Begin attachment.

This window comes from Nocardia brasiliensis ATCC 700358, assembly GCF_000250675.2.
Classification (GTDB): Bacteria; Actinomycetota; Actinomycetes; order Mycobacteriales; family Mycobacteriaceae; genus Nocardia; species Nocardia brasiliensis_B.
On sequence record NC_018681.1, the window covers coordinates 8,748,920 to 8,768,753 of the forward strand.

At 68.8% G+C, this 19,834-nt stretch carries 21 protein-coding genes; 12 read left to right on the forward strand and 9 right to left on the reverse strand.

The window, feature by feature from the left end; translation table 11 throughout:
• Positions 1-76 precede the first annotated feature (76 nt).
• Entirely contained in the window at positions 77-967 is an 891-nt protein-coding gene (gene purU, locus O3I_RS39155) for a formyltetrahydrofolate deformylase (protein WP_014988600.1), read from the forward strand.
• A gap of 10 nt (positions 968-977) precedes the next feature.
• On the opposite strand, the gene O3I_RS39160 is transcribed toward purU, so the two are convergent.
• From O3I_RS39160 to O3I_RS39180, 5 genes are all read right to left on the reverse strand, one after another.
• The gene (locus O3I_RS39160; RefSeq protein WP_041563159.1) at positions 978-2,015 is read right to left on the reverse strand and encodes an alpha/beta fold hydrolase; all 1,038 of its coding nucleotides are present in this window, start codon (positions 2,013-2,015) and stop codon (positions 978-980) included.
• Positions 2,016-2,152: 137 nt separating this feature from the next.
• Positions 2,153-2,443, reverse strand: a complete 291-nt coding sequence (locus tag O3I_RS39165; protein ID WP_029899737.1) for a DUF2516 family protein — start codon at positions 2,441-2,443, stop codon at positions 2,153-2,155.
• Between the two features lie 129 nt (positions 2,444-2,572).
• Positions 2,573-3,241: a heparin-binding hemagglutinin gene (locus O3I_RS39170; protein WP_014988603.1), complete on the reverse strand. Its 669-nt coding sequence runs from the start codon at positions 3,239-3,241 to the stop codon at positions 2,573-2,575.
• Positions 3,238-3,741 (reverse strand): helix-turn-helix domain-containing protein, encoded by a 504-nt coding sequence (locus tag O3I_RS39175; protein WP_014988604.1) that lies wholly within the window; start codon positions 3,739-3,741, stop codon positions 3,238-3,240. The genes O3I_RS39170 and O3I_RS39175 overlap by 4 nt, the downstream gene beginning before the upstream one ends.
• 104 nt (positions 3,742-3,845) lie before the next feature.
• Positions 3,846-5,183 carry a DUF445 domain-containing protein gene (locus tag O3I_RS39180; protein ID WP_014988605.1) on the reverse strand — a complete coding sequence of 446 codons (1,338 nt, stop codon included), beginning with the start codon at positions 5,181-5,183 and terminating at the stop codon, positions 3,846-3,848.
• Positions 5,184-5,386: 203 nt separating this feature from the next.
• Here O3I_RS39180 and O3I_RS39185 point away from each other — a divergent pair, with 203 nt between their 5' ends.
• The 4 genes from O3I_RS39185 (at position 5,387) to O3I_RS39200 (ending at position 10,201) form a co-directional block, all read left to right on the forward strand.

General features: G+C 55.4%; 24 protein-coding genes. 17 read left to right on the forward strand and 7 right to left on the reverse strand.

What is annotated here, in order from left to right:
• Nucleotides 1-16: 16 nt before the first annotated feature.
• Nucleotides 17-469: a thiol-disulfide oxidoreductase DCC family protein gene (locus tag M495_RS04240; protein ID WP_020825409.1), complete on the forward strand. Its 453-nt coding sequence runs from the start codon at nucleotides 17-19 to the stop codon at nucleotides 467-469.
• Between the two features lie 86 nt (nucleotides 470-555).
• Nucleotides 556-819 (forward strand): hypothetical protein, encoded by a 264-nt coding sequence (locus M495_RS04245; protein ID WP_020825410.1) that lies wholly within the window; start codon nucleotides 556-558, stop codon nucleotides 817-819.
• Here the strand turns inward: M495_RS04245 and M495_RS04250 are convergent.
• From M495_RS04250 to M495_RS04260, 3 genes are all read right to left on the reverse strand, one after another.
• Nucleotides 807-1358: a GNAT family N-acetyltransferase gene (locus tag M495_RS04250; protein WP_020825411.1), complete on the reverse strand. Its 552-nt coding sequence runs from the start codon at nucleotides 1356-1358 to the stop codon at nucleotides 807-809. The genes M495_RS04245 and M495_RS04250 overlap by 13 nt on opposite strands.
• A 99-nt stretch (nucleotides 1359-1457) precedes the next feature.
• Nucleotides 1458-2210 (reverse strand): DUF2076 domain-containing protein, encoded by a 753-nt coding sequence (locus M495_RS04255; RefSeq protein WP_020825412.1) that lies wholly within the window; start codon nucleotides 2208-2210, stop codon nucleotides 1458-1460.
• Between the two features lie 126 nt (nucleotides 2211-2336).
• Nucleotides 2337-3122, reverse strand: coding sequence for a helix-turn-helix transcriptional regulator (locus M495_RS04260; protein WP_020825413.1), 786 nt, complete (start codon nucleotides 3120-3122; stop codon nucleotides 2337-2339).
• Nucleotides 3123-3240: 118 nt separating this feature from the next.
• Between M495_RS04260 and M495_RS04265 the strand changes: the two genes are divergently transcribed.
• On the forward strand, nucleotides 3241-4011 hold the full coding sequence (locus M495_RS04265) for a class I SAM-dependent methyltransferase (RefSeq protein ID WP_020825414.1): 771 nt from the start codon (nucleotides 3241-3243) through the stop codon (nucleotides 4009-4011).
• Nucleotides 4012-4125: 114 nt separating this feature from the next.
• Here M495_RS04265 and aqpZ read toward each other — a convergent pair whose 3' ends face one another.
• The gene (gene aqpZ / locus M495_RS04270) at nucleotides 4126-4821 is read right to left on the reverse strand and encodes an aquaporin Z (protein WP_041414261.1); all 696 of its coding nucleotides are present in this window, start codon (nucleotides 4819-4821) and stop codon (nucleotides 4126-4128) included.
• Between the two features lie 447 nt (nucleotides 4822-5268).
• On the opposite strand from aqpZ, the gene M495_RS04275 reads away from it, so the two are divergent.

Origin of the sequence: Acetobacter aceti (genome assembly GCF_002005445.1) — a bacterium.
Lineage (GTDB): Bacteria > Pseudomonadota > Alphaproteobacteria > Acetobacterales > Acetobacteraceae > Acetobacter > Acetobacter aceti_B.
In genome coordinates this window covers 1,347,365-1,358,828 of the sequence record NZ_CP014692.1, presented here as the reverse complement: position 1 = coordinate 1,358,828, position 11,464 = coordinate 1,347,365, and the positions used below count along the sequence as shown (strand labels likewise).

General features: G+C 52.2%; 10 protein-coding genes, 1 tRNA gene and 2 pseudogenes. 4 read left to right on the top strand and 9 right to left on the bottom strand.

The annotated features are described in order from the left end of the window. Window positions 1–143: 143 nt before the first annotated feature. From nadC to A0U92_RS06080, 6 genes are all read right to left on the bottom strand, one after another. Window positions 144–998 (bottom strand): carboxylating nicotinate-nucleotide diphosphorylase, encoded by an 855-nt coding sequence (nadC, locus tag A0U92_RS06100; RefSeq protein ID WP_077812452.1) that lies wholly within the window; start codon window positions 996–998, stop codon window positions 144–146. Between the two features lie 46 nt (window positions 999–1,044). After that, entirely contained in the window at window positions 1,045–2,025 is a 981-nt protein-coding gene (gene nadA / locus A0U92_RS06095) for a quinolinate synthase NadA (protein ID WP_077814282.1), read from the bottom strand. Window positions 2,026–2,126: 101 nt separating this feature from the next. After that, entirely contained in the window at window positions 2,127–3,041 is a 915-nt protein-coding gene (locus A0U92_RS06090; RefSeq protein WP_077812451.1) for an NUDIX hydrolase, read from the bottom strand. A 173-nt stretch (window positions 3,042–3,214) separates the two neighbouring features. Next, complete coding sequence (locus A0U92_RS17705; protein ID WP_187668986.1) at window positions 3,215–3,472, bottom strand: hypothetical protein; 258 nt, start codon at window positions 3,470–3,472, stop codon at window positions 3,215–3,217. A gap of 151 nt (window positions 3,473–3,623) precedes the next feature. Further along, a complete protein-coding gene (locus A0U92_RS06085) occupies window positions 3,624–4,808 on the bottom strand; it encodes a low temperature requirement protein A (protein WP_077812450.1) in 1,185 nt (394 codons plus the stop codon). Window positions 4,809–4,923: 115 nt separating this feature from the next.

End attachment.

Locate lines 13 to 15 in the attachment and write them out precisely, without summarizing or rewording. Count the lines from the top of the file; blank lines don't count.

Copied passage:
• Positions 2,153-2,443, reverse strand: a complete 291-nt coding sequence (locus tag O3I_RS39165; protein ID WP_029899737.1) for a DUF2516 family protein — start codon at positions 2,441-2,443, stop codon at positions 2,153-2,155.
• Between the two features lie 129 nt (positions 2,444-2,572).
• Positions 2,573-3,241: a heparin-binding hemagglutinin gene (locus O3I_RS39170; protein WP_014988603.1), complete on the reverse strand. Its 669-nt coding sequence runs from the start codon at positions 3,239-3,241 to the stop codon at positions 2,573-2,575.